Lockheed Martin Boosting F-35 Job Creation Numbers, Report Finds

But the defense company said it uses common methods to determine direct and indirect job creation.

Stealth: Some still tinkering under the hood.
National Journal
Jordain Carney
Jan. 22, 2014, 8:01 a.m.

The num­ber of jobs cre­ated by Lock­heed Mar­tin’s pro­duc­tion of the F-35 air­craft have been “greatly ex­ag­ger­ated,” ac­cord­ing to a re­port re­leased Wed­nes­day.

Lock­heed Mar­tin has touted the F-35 as the “single largest job cre­at­or” for the Pentagon, with an es­tim­ated 125,000 jobs across 46 states. But the Cen­ter for In­ter­na­tion­al Policy’s Wil­li­am Har­tung re­ports that the total num­ber of jobs cre­ated ranges from 50,000 to 60,000.

It’s not the first time the fight­er jet has been placed un­der a neg­at­ive spot­light. The Pentagon, the Gov­ern­ment Ac­count­ab­il­ity Of­fice, and oth­ers have cri­ti­cized the F-35 for its cost and safety is­sues.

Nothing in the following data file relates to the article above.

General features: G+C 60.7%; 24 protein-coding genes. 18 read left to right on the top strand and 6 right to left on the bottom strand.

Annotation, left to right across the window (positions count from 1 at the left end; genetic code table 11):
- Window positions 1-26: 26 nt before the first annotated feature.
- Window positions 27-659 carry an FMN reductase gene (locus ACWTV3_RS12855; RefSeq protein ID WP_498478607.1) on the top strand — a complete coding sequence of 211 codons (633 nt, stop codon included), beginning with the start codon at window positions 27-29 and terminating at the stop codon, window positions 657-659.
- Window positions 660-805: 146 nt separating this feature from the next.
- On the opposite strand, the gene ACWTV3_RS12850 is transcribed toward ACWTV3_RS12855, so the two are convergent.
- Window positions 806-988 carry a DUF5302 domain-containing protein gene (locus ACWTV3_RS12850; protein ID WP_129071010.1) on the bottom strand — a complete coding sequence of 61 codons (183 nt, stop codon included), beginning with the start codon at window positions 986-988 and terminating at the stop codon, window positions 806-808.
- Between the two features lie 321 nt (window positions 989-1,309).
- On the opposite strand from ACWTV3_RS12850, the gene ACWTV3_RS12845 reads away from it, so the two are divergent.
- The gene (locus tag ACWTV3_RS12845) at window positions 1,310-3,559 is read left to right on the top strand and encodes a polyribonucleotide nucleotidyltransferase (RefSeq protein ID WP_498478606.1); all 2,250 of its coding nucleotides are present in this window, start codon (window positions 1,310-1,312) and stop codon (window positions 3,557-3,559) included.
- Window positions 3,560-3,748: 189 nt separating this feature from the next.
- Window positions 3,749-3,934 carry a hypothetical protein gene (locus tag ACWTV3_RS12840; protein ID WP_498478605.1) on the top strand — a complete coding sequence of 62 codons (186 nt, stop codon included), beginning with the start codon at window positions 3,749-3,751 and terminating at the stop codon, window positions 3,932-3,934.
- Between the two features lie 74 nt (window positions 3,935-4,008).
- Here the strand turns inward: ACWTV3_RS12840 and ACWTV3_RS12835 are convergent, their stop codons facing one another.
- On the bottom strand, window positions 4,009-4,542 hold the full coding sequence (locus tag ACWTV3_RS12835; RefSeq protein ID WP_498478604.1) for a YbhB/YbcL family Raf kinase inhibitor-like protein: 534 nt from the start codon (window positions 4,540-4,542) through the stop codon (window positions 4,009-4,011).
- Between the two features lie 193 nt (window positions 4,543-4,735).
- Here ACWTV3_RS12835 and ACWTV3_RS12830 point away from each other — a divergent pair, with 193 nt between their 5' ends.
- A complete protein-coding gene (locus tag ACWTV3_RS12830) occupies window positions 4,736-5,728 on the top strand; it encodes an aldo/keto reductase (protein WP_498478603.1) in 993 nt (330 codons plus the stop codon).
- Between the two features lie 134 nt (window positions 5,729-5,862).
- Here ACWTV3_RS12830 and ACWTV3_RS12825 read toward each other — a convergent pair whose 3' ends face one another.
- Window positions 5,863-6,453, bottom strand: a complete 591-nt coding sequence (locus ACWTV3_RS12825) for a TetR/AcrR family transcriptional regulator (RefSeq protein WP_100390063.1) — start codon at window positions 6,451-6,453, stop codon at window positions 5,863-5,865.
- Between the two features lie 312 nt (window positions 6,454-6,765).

Har­tung ref­er­ences stud­ies by the Uni­versity of Mas­sachu­setts and George Ma­son Uni­versity to get his lower es­tim­ate for jobs cre­ated. For every dir­ect job cre­ated by Pentagon spend­ing, 1.5 and 1.92 in­dir­ect jobs are cre­ated, re­spect­ively, ac­cord­ing to the stud­ies.

But Lock­heed Mar­tin es­tim­ates that for every dir­ect job cre­ated by F-35 pro­duc­tion, four in­dir­ect jobs are cre­ated, ac­cord­ing to the re­port, cit­ing the com­pany’s fig­ures that 32,500 dir­ect jobs have been cre­ated and 92,500 in­dir­ect jobs have been cre­ated, for a total of 125,000 jobs.

“This mul­ti­pli­er is far high­er than the ones gen­er­ated by oth­er stud­ies of Pentagon spend­ing,” Har­tung writes, adding that un­til the com­pany is more trans­par­ent about how it cal­cu­lates its jobs num­bers, they “can­not be con­sidered cred­ible.”

The re­port also cri­ti­cizes Lock­heed Mar­tin’s claim that F-35 pro­duc­tion cre­ates jobs in 46 states, not­ing that ap­prox­im­ately 70 per­cent of the jobs are loc­ated in five states, and that 11 states have few­er than a dozen jobs.

But Lock­heed Mar­tin is push­ing back against the re­port. Mi­chael Rein, a spokes­per­son for the com­pany, told Bloomberg that Lock­heed uses a 3-1 ra­tio on in­dir­ect-to-dir­ect jobs cre­ated, based on stand­ard meth­od­o­logy.

“This is an art more than a sci­ence,” he said, but he ad­ded that the fig­ures would be “con­ser­vat­ive” if world­wide jobs were in­cluded.

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